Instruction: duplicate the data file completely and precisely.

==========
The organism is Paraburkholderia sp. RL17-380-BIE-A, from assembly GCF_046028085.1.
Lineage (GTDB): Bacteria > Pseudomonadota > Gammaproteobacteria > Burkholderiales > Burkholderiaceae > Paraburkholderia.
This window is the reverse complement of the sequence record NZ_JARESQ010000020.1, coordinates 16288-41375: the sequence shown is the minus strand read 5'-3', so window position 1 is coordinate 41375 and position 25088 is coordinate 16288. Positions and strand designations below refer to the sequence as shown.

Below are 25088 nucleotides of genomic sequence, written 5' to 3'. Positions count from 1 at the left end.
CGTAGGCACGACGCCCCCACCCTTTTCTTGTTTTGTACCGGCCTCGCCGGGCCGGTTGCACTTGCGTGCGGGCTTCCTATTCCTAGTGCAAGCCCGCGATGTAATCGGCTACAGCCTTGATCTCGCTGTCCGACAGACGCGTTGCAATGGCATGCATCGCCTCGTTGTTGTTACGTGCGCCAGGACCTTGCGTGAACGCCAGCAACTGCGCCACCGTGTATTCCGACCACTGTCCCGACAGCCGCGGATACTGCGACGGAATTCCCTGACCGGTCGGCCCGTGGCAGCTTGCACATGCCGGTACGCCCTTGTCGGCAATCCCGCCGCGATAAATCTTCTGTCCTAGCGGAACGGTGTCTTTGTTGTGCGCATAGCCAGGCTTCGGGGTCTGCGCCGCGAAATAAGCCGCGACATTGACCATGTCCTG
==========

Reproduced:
The organism is Paraburkholderia sp. RL17-380-BIE-A, from assembly GCF_046028085.1.
Lineage (GTDB): Bacteria > Pseudomonadota > Gammaproteobacteria > Burkholderiales > Burkholderiaceae > Paraburkholderia.
This window is the reverse complement of the sequence record NZ_JARESQ010000020.1, coordinates 16288-41375: the sequence shown is the minus strand read 5'-3', so window position 1 is coordinate 41375 and position 25088 is coordinate 16288. Positions and strand designations below refer to the sequence as shown.

Below are 25088 nucleotides of genomic sequence, written 5' to 3'. Positions count from 1 at the left end.
CGTAGGCACGACGCCCCCACCCTTTTCTTGTTTTGTACCGGCCTCGCCGGGCCGGTTGCACTTGCGTGCGGGCTTCCTATTCCTAGTGCAAGCCCGCGATGTAATCGGCTACAGCCTTGATCTCGCTGTCCGACAGACGCGTTGCAATGGCATGCATCGCCTCGTTGTTGTTACGTGCGCCAGGACCTTGCGTGAACGCCAGCAACTGCGCCACCGTGTATTCCGACCACTGTCCCGACAGCCGCGGATACTGCGACGGAATTCCCTGACCGGTCGGCCCGTGGCAGCTTGCACATGCCGGTACGCCCTTGTCGGCAATCCCGCCGCGATAAATCTTCTGTCCTAGCGGAACGGTGTCTTTGTTGTGCGCATAGCCAGGCTTCGGGGTCTGCGCCGCGAAATAAGCCGCGACATTGACCATGTCCTG